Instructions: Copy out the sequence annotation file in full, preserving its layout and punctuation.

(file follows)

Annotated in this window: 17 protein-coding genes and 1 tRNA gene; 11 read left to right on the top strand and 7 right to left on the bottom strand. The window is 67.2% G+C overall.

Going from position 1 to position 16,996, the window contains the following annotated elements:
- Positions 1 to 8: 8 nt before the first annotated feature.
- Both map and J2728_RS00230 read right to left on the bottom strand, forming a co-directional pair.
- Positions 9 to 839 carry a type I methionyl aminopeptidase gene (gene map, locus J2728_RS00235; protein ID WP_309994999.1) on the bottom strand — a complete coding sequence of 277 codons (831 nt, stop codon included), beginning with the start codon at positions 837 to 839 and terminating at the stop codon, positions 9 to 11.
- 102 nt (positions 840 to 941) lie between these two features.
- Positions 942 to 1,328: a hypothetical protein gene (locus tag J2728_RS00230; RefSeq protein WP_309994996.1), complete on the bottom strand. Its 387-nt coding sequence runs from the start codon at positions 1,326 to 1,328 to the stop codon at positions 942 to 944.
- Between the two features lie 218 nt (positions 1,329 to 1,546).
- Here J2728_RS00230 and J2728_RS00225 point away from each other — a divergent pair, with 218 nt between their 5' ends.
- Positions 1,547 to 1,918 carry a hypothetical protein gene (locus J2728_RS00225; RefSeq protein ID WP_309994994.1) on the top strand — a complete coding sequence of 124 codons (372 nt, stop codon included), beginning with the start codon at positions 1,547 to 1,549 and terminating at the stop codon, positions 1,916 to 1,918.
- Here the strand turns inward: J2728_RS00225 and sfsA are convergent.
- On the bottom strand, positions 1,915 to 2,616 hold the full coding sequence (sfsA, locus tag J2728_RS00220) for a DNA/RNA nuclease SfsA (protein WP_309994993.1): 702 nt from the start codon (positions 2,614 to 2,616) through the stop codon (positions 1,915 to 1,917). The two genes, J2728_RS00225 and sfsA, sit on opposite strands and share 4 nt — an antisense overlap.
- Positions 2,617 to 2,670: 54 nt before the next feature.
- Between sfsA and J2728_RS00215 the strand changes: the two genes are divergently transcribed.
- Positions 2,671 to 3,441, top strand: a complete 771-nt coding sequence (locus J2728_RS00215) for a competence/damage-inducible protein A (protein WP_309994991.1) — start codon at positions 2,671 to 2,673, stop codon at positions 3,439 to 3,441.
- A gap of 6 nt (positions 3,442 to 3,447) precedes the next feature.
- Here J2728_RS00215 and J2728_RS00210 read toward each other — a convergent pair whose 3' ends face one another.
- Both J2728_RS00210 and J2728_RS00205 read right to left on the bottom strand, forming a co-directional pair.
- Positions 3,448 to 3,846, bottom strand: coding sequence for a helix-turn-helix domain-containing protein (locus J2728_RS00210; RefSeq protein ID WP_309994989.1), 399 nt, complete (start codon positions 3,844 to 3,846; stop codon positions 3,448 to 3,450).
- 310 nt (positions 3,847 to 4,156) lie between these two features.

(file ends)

Annotated in this window: 17 protein-coding genes and 1 tRNA gene; 11 read left to right on the top strand and 7 right to left on the bottom strand. The window is 67.2% G+C overall.

Going from position 1 to position 16,996, the window contains the following annotated elements:
- Positions 1 to 8: 8 nt before the first annotated feature.
- Both map and J2728_RS00230 read right to left on the bottom strand, forming a co-directional pair.
- Positions 9 to 839 carry a type I methionyl aminopeptidase gene (gene map, locus J2728_RS00235; protein ID WP_309994999.1) on the bottom strand — a complete coding sequence of 277 codons (831 nt, stop codon included), beginning with the start codon at positions 837 to 839 and terminating at the stop codon, positions 9 to 11.
- 102 nt (positions 840 to 941) lie between these two features.
- Positions 942 to 1,328: a hypothetical protein gene (locus tag J2728_RS00230; RefSeq protein WP_309994996.1), complete on the bottom strand. Its 387-nt coding sequence runs from the start codon at positions 1,326 to 1,328 to the stop codon at positions 942 to 944.
- Between the two features lie 218 nt (positions 1,329 to 1,546).
- Here J2728_RS00230 and J2728_RS00225 point away from each other — a divergent pair, with 218 nt between their 5' ends.
- Positions 1,547 to 1,918 carry a hypothetical protein gene (locus J2728_RS00225; RefSeq protein ID WP_309994994.1) on the top strand — a complete coding sequence of 124 codons (372 nt, stop codon included), beginning with the start codon at positions 1,547 to 1,549 and terminating at the stop codon, positions 1,916 to 1,918.
- Here the strand turns inward: J2728_RS00225 and sfsA are convergent.
- On the bottom strand, positions 1,915 to 2,616 hold the full coding sequence (sfsA, locus tag J2728_RS00220) for a DNA/RNA nuclease SfsA (protein WP_309994993.1): 702 nt from the start codon (positions 2,614 to 2,616) through the stop codon (positions 1,915 to 1,917). The two genes, J2728_RS00225 and sfsA, sit on opposite strands and share 4 nt — an antisense overlap.
- Positions 2,617 to 2,670: 54 nt before the next feature.
- Between sfsA and J2728_RS00215 the strand changes: the two genes are divergently transcribed.
- Positions 2,671 to 3,441, top strand: a complete 771-nt coding sequence (locus J2728_RS00215) for a competence/damage-inducible protein A (protein WP_309994991.1) — start codon at positions 2,671 to 2,673, stop codon at positions 3,439 to 3,441.
- A gap of 6 nt (positions 3,442 to 3,447) precedes the next feature.
- Here J2728_RS00215 and J2728_RS00210 read toward each other — a convergent pair whose 3' ends face one another.
- Both J2728_RS00210 and J2728_RS00205 read right to left on the bottom strand, forming a co-directional pair.
- Positions 3,448 to 3,846, bottom strand: coding sequence for a helix-turn-helix domain-containing protein (locus J2728_RS00210; RefSeq protein ID WP_309994989.1), 399 nt, complete (start codon positions 3,844 to 3,846; stop codon positions 3,448 to 3,450).
- 310 nt (positions 3,847 to 4,156) lie between these two features.